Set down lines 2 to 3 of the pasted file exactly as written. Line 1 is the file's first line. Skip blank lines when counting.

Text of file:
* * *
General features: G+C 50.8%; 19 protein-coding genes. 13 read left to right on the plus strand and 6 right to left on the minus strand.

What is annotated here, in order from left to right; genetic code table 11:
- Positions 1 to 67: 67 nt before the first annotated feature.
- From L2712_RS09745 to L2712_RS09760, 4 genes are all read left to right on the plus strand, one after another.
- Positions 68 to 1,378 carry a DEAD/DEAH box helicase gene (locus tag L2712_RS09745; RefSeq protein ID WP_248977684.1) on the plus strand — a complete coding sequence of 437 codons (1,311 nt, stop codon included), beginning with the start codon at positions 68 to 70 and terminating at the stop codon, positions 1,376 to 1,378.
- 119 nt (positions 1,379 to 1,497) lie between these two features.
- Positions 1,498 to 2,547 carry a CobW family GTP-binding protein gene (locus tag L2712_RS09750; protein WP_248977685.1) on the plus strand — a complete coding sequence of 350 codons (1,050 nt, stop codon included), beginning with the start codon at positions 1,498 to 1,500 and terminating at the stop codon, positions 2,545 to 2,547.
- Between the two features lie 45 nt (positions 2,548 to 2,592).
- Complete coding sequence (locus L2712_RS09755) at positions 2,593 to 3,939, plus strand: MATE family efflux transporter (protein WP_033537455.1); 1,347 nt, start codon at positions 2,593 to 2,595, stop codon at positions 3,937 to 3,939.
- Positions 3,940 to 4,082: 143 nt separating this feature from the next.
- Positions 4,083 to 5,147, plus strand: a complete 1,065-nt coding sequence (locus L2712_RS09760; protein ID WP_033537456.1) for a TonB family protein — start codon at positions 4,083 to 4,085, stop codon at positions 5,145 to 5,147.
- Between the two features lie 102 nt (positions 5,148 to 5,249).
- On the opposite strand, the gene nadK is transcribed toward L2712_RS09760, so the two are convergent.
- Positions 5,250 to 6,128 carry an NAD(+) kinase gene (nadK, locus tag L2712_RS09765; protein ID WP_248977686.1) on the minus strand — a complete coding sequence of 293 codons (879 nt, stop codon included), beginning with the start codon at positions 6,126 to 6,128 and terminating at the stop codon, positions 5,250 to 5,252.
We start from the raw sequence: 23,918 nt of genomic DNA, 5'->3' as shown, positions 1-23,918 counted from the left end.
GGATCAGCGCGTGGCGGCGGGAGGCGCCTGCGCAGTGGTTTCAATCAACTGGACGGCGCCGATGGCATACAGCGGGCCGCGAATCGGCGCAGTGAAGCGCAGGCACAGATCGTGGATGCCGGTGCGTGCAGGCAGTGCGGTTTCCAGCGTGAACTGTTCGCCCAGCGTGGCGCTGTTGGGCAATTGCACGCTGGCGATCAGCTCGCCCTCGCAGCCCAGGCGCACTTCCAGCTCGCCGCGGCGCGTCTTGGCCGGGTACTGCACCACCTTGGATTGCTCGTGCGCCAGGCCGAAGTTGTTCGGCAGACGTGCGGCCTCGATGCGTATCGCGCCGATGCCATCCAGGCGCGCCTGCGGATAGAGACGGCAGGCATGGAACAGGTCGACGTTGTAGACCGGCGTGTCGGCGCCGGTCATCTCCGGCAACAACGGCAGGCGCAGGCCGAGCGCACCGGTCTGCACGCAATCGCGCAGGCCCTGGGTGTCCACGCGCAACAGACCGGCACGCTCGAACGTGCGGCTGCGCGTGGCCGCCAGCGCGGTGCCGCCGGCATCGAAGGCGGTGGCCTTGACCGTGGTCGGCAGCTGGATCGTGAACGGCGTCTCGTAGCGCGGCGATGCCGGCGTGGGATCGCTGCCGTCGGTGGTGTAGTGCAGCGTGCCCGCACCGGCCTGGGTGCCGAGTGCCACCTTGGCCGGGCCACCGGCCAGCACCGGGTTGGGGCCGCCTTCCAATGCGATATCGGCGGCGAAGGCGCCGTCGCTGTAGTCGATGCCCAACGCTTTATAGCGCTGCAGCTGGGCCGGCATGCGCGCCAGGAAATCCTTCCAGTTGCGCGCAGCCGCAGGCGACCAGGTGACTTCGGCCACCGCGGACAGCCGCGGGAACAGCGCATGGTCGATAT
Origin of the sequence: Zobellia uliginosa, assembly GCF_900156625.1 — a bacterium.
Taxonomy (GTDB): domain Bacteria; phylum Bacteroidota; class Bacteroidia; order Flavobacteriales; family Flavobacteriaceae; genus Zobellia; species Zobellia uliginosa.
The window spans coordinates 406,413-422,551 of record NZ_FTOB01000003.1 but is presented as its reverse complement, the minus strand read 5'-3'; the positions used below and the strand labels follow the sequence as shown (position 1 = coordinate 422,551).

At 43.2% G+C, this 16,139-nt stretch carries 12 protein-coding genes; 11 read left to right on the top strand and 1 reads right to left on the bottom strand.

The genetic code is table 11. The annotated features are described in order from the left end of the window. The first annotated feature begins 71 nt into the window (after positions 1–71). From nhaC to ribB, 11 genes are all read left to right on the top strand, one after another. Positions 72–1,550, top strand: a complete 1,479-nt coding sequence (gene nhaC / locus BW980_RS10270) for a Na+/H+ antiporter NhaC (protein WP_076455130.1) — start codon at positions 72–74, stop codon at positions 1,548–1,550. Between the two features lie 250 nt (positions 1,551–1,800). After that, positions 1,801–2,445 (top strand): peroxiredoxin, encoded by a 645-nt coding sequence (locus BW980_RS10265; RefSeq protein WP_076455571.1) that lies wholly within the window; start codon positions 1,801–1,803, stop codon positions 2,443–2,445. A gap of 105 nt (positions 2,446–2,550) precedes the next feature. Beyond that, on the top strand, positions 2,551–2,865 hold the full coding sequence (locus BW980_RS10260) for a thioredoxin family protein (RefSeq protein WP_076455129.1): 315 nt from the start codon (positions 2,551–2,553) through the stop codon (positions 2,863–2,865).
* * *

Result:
What is annotated here, in order from left to right; genetic code table 11:
- Positions 1 to 67: 67 nt before the first annotated feature.